Apollo Cooper takeover on the rocks
Apollo Tyres’ planned takeover of Cooper Tire appears to be in serious jeopardy as the latest court proceedings reveal the depth mistrust between the two companies. Cooper’s suggestion that Apollo has “buyer’s remorse” and is using the industrial dispute at Cooper Chengshan as a way of sabotaging the deal is the clearest example of this yet. The question of whether or not Apollo is putting everything it can into closing the deal is at the centre of the case. Apollo says it is doing everything it can despite the Chengshan and USW issues. Cooper says these are being used as delay tactics.
The Financial Times (FT) reports that Francis Crispino of Greater Pacific Capital had emailed Apollo suggesting that certain problems around the detail – such as the labour dispute in China and the USW union negotiations in the US could be used to kick the deal into the long grass until the US$2.5 billion deal lapses at the end of the year.
This came out in the second day of the case (6 November 2013) and followed the revelation that the Chengshan Group, which owns 35 per cent of Cooper’s main Chinese operation – Cooper Chengshan Tire, had discussed a possible counterbid for the company. These details better contextualise the reasons why Chengshan workers may have entered into such a bitter dispute. According the FT, workers at Cooper Chengshan have “prevented nearly all Cooper executives from entering the company premises and have stopped sharing financial information about the company’s performance” since the deal with Apollo was announced.
The case sees Cooper aim to for Apollo to close the deal, which was agreed in June. According to the Wall Street Journal, Apollo wants a reduction to the $35-a-share deal price, to compensate for what it says are disputes with workers over the deal in the US and China alongside disappointing recent Cooper financial results. Furthermore with Apollo needing to borrow roughly 90 per cent ($2.3 billion) of the $2.5 billion deal, the Indian company has highlighted the difficulties associated with marketing this debt in such circumstances.
What scenarios are we looking at?
What seems clear is that as each day goes by there is little hope that the original US$35-a-share agreement will go ahead, especially with several sources and Apollo managing director Neeraj Kanwar himself, suggesting that the credit climate is turning cold. Analysts such as BreakingViews characterised the remaining three options like this (notwithstanding a court ruling forcing a particular position):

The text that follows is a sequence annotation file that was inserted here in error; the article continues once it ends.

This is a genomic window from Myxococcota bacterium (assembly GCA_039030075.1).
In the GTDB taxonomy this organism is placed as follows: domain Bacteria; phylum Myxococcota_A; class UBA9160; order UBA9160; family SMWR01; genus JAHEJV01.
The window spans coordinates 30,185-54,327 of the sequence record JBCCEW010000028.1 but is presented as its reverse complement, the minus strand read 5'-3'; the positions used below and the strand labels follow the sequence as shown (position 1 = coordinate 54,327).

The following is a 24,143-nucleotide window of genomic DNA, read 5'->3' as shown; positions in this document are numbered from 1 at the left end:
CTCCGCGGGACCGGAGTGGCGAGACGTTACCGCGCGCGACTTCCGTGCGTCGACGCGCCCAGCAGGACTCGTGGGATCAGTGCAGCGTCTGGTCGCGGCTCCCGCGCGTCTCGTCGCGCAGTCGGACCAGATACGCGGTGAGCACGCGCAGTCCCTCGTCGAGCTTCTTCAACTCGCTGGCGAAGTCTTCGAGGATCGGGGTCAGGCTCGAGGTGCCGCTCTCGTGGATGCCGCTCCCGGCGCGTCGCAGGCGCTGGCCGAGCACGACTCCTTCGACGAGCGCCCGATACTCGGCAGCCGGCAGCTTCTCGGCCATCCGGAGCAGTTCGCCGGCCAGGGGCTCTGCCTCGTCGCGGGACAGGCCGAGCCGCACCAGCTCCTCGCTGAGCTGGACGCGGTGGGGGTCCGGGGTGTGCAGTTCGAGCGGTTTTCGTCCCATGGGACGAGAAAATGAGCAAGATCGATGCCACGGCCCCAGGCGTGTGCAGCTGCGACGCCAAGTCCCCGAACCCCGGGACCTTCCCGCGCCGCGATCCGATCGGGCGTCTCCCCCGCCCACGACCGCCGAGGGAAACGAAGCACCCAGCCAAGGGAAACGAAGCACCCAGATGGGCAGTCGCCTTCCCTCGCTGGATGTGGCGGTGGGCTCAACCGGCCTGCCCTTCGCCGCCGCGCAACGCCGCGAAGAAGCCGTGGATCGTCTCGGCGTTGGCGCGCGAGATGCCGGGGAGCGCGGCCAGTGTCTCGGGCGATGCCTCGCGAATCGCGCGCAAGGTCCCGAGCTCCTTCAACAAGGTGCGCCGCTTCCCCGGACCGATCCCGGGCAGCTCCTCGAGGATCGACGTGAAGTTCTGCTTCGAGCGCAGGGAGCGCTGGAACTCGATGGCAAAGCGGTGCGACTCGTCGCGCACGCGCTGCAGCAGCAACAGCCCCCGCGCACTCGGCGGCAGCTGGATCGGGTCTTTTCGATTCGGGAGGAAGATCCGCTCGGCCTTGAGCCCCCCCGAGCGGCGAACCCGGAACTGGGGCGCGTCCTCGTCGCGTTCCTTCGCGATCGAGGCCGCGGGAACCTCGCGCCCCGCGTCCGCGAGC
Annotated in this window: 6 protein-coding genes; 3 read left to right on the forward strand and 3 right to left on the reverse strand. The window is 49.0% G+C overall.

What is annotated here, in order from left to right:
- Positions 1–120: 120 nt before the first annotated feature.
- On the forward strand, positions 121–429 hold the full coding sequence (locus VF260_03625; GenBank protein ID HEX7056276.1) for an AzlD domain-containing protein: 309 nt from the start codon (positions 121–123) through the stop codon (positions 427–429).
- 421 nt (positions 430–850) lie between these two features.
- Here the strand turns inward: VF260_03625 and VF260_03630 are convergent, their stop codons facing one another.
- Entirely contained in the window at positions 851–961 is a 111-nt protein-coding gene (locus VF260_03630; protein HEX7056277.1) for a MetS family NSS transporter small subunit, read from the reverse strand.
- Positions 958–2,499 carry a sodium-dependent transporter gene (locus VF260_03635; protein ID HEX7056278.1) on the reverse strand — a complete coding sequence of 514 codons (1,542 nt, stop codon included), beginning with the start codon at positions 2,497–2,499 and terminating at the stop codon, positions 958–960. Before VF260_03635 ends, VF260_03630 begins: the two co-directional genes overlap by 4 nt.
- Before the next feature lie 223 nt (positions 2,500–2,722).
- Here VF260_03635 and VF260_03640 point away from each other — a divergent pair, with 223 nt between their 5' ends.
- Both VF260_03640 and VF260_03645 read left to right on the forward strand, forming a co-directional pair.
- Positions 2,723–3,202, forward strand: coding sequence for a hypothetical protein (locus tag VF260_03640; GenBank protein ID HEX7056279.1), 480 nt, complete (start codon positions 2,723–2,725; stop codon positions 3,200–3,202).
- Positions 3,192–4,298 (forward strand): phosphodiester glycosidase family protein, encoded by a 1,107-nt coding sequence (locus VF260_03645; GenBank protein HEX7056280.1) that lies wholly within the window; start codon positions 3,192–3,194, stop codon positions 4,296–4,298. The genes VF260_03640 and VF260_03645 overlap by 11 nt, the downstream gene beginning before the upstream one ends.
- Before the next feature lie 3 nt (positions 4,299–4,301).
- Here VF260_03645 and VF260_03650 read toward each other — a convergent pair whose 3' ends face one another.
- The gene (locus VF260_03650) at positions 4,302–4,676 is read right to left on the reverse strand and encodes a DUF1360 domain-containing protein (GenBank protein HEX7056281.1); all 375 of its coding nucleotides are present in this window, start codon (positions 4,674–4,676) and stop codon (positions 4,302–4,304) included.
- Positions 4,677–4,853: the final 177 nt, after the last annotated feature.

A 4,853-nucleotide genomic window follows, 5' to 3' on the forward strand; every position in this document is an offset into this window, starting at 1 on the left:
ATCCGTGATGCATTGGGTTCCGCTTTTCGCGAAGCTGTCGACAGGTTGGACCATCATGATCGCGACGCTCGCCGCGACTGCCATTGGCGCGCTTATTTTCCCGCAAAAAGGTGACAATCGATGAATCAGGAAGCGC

- Breakdown – If the deal crashes Cooper shares are expected to return to pre-bid prices around $24.50. However, the Chinese dispute could even push this down to $23 depending on how Cooper’s stake in Chengshan is valued.
- Compromise – Negotiation could lead to an alternative to either complete fulfilment of the original bid or total breakdown. For example adjusting the value of Cooper due to the Chinese dispute and adding the same 40 per cent premium it offered based on this. According to Breakingviews this would mean shareholders would receive around $32 a share, roughly 10 per cent less than the original bid.
- Reduce premium – A second negotiated scenario may see Cooper reduce the premium it offers to something like 20 per cent. In this case shareholders would be offered just $28 a share.
With Cooper shares trading at less than $25 dollars at the time of going to press, this could be interpreted as investor believing there is no chance of the deal will ahead at the original price, a roughly 60 per cent probability of failure and just a 20 per cent possibility of either renegotiation situation proving correct.
When you consider the fact that Apollo put the cost of renegotiating new labour contracts with the USW at “up to $125 million”, which works out at about $2 a Cooper share, this situation could be interpreted as an indication that Apollo is most interested in following one of the negotiated options rather than the set on the torpedoing of deal altogether. However as the New York Times pointed out, the longer the dispute drags on, the Cooper’s value is damaged, which also makes it more likely that Cooper will want to renegotiate. The only other alternative is to the continuing the whole saga is to find another bidder.